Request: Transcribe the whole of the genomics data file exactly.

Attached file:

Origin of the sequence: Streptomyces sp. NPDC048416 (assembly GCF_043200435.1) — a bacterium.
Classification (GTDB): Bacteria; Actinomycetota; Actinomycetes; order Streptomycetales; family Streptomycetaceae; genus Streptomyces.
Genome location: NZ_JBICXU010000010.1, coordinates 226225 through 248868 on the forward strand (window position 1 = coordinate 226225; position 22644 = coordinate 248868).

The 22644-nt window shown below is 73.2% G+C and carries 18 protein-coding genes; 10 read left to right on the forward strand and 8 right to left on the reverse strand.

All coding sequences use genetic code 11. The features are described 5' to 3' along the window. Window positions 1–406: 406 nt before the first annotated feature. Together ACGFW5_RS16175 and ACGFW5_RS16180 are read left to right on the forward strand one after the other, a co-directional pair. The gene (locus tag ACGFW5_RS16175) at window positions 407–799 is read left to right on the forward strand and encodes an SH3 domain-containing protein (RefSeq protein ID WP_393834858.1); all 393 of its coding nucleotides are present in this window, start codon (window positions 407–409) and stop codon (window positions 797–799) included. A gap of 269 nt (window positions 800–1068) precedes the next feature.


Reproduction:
Origin of the sequence: Streptomyces sp. NPDC048416 (assembly GCF_043200435.1) — a bacterium.
Classification (GTDB): Bacteria; Actinomycetota; Actinomycetes; order Streptomycetales; family Streptomycetaceae; genus Streptomyces.
Genome location: NZ_JBICXU010000010.1, coordinates 226225 through 248868 on the forward strand (window position 1 = coordinate 226225; position 22644 = coordinate 248868).

The 22644-nt window shown below is 73.2% G+C and carries 18 protein-coding genes; 10 read left to right on the forward strand and 8 right to left on the reverse strand.

All coding sequences use genetic code 11. The features are described 5' to 3' along the window. Window positions 1–406: 406 nt before the first annotated feature. Together ACGFW5_RS16175 and ACGFW5_RS16180 are read left to right on the forward strand one after the other, a co-directional pair. The gene (locus tag ACGFW5_RS16175) at window positions 407–799 is read left to right on the forward strand and encodes an SH3 domain-containing protein (RefSeq protein ID WP_393834858.1); all 393 of its coding nucleotides are present in this window, start codon (window positions 407–409) and stop codon (window positions 797–799) included. A gap of 269 nt (window positions 800–1068) precedes the next feature.